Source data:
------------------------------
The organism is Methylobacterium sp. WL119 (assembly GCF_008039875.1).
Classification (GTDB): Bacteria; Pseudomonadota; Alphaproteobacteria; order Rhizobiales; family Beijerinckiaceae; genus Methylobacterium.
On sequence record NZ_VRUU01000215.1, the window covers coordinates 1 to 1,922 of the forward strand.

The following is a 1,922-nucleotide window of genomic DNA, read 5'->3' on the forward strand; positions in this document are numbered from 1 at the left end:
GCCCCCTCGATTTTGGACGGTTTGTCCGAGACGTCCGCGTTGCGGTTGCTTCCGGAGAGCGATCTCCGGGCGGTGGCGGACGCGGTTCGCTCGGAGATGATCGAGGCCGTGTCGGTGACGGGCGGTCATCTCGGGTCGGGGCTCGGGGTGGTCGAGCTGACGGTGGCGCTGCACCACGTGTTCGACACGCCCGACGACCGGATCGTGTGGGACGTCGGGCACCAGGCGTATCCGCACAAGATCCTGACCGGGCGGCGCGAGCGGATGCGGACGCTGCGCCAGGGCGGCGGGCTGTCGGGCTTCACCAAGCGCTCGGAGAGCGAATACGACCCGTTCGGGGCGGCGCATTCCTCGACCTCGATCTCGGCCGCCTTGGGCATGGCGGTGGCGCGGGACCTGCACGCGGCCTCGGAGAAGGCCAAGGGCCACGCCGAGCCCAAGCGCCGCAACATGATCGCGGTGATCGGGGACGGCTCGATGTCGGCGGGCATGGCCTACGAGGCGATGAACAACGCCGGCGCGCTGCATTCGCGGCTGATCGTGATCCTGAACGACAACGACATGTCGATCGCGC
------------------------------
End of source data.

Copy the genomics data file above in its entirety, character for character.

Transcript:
The organism is Methylobacterium sp. WL119 (assembly GCF_008039875.1).
Classification (GTDB): Bacteria; Pseudomonadota; Alphaproteobacteria; order Rhizobiales; family Beijerinckiaceae; genus Methylobacterium.
On sequence record NZ_VRUU01000215.1, the window covers coordinates 1 to 1,922 of the forward strand.

The following is a 1,922-nucleotide window of genomic DNA, read 5'->3' on the forward strand; positions in this document are numbered from 1 at the left end:
GCCCCCTCGATTTTGGACGGTTTGTCCGAGACGTCCGCGTTGCGGTTGCTTCCGGAGAGCGATCTCCGGGCGGTGGCGGACGCGGTTCGCTCGGAGATGATCGAGGCCGTGTCGGTGACGGGCGGTCATCTCGGGTCGGGGCTCGGGGTGGTCGAGCTGACGGTGGCGCTGCACCACGTGTTCGACACGCCCGACGACCGGATCGTGTGGGACGTCGGGCACCAGGCGTATCCGCACAAGATCCTGACCGGGCGGCGCGAGCGGATGCGGACGCTGCGCCAGGGCGGCGGGCTGTCGGGCTTCACCAAGCGCTCGGAGAGCGAATACGACCCGTTCGGGGCGGCGCATTCCTCGACCTCGATCTCGGCCGCCTTGGGCATGGCGGTGGCGCGGGACCTGCACGCGGCCTCGGAGAAGGCCAAGGGCCACGCCGAGCCCAAGCGCCGCAACATGATCGCGGTGATCGGGGACGGCTCGATGTCGGCGGGCATGGCCTACGAGGCGATGAACAACGCCGGCGCGCTGCATTCGCGGCTGATCGTGATCCTGAACGACAACGACATGTCGATCGCGC